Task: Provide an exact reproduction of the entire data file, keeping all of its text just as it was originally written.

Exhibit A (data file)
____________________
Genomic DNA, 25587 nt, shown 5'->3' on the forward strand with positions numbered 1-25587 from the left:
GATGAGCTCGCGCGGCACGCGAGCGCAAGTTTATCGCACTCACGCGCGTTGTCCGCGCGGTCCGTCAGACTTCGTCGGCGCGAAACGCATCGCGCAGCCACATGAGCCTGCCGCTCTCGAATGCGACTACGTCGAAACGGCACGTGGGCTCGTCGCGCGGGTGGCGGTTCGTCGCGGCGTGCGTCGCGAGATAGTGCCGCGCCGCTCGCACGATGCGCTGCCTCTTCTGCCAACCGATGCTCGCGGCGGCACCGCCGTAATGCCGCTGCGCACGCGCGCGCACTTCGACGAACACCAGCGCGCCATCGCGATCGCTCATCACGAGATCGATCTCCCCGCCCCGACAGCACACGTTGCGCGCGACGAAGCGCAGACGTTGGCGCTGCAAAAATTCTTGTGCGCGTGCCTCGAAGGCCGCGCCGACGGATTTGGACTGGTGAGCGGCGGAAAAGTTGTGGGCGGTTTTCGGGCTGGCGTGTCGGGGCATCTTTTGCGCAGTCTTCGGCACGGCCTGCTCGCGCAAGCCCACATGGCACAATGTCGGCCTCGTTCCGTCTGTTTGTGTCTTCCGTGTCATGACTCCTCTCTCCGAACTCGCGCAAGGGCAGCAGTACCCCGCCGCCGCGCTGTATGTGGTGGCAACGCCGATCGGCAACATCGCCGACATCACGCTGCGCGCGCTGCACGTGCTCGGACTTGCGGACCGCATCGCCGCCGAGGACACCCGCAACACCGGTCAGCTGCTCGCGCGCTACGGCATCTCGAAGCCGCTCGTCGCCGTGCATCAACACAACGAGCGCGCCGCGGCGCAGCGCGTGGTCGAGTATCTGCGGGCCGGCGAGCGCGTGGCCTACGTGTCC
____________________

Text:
Genomic DNA, 25587 nt, shown 5'->3' on the forward strand with positions numbered 1-25587 from the left:
GATGAGCTCGCGCGGCACGCGAGCGCAAGTTTATCGCACTCACGCGCGTTGTCCGCGCGGTCCGTCAGACTTCGTCGGCGCGAAACGCATCGCGCAGCCACATGAGCCTGCCGCTCTCGAATGCGACTACGTCGAAACGGCACGTGGGCTCGTCGCGCGGGTGGCGGTTCGTCGCGGCGTGCGTCGCGAGATAGTGCCGCGCCGCTCGCACGATGCGCTGCCTCTTCTGCCAACCGATGCTCGCGGCGGCACCGCCGTAATGCCGCTGCGCACGCGCGCGCACTTCGACGAACACCAGCGCGCCATCGCGATCGCTCATCACGAGATCGATCTCCCCGCCCCGACAGCACACGTTGCGCGCGACGAAGCGCAGACGTTGGCGCTGCAAAAATTCTTGTGCGCGTGCCTCGAAGGCCGCGCCGACGGATTTGGACTGGTGAGCGGCGGAAAAGTTGTGGGCGGTTTTCGGGCTGGCGTGTCGGGGCATCTTTTGCGCAGTCTTCGGCACGGCCTGCTCGCGCAAGCCCACATGGCACAATGTCGGCCTCGTTCCGTCTGTTTGTGTCTTCCGTGTCATGACTCCTCTCTCCGAACTCGCGCAAGGGCAGCAGTACCCCGCCGCCGCGCTGTATGTGGTGGCAACGCCGATCGGCAACATCGCCGACATCACGCTGCGCGCGCTGCACGTGCTCGGACTTGCGGACCGCATCGCCGCCGAGGACACCCGCAACACCGGTCAGCTGCTCGCGCGCTACGGCATCTCGAAGCCGCTCGTCGCCGTGCATCAACACAACGAGCGCGCCGCGGCGCAGCGCGTGGTCGAGTATCTGCGGGCCGGCGAGCGCGTGGCCTACGTGTCC